Crime Library: Criminal Minds and Methods

The Contract Murder of Kathryn Ann Martini-Lissy

Multiplier Clause

Although the police detectives were by this time focusing on Michael Lissy as the suspect behind Kathy's death, they didn't have enough to convict him for the crime and weren't at a point where they could make an arrest. When they had questioned him about his wife's death, Lissy had told the police that he had gone out after work on the evening of July 5th, the night of the murder, and then had gone home where, he said, he had spent the night. Lissy suggested to investigators that his wife's death might have been the result of a bad drug deal, since he claimed that she used cocainea claim that the detectives were unable to corroborate. Lissy also had said that he was unaware of any life insurance policy on Kathy. Although the face value of Kathy's life insurance police was only $32,000, police learned that it had a multiplier clause which stipulated the policy would pay six times the face value$192,000if she was killed while on business for her employer.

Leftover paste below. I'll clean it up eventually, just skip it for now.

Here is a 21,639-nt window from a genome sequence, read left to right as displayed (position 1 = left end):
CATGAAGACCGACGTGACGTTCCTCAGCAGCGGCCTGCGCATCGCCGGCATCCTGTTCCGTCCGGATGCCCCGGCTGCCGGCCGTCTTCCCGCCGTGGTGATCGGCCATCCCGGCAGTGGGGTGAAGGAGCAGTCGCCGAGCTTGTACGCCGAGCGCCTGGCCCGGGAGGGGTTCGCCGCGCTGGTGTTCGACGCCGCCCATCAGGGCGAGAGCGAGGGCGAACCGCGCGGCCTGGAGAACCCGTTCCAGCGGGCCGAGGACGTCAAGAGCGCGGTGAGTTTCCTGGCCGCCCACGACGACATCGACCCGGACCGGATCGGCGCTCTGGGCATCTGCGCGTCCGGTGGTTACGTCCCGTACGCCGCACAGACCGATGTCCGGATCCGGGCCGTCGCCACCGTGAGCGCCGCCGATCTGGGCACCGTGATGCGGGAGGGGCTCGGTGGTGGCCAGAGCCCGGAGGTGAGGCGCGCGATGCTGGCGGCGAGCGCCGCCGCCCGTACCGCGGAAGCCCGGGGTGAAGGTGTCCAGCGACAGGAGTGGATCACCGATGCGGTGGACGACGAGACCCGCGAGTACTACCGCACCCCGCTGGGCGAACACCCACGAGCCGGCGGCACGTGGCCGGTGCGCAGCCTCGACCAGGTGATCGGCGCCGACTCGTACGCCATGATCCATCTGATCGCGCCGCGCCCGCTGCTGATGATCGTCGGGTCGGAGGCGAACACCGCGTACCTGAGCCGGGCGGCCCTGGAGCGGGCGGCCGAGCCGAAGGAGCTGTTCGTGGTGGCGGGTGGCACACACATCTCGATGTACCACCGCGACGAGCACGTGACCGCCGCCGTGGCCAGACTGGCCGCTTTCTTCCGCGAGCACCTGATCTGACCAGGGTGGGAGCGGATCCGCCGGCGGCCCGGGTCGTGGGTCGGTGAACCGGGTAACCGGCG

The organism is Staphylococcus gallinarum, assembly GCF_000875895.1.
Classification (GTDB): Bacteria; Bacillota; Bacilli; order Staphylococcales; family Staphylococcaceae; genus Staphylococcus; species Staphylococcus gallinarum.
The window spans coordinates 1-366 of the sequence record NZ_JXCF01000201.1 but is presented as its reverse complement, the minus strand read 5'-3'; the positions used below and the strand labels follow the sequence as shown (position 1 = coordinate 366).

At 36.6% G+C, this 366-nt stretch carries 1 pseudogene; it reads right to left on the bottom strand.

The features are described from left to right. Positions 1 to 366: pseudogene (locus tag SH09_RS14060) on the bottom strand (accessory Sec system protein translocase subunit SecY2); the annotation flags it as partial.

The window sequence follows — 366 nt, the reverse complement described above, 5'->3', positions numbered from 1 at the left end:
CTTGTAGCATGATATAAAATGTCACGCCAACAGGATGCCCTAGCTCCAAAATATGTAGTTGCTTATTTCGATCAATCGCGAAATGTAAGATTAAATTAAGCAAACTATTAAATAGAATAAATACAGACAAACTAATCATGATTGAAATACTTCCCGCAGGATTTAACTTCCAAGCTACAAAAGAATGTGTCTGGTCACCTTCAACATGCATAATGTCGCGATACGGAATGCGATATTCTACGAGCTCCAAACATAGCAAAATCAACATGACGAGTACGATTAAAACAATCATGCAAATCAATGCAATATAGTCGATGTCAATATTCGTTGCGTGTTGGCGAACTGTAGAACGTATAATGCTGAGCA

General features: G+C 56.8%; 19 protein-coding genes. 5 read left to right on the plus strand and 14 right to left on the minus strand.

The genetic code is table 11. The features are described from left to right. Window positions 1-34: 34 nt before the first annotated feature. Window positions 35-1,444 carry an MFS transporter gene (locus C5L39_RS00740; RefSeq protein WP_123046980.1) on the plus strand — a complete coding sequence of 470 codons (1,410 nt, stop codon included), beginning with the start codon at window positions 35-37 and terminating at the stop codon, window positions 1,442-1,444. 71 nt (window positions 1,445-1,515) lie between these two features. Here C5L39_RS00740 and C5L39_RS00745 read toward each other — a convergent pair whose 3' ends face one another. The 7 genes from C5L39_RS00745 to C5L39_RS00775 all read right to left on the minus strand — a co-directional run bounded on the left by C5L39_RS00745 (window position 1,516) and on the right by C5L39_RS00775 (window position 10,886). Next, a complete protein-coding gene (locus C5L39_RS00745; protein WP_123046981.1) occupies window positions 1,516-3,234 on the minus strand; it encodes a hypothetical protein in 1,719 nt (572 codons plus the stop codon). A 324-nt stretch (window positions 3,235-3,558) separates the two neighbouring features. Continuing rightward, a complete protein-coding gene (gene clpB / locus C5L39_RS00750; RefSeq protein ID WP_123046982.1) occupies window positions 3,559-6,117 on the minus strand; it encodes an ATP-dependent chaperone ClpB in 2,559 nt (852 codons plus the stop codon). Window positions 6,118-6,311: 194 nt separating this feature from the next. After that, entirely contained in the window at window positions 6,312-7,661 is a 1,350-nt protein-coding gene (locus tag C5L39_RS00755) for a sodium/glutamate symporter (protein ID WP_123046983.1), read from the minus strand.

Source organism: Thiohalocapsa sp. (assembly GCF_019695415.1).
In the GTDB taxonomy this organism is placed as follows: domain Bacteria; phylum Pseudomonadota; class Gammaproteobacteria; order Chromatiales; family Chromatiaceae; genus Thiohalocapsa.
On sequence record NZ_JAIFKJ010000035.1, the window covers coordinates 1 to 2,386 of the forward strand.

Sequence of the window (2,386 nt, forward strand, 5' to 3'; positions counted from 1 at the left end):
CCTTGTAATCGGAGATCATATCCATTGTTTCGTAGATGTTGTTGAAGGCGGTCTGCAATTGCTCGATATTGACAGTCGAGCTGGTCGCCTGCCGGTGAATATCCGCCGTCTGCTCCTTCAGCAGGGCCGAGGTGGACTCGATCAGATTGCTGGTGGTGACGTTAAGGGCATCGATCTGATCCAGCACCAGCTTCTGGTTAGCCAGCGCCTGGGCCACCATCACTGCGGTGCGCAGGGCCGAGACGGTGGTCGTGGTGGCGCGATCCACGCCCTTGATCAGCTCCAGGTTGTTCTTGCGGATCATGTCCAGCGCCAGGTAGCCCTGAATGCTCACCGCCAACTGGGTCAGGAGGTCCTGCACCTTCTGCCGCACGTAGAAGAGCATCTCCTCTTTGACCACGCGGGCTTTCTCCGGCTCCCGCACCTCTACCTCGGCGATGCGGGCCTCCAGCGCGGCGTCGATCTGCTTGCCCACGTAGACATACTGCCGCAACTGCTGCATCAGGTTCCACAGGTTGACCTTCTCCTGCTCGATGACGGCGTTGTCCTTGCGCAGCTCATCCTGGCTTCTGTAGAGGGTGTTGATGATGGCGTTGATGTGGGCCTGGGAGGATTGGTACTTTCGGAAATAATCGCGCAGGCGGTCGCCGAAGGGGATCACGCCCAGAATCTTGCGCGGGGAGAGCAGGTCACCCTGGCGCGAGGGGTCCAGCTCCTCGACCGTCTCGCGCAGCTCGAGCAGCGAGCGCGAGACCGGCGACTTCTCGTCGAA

Instead of doing dives for the National Geographic and the Department of Defense and making lots of money in the process, the investigators learned from interviews with relatives that Michael Lissy's business in fact was heavily in debt, and that Lissy had considered filing bankruptcy. He owed upward of $100,000 to manufacturers and had become delinquent in his monthly payments on the business itself, prompting the former owner to take it over in August 1984. Davis and Poppe also learned that, several months earlier, $58,000 worth of scuba equipment had been reported missing or stolen from Lissy's business. Some of the equipment was subsequently found during a search of a self-storage unit located in the 58000 block of Southeast 122nd Avenue in Portland.

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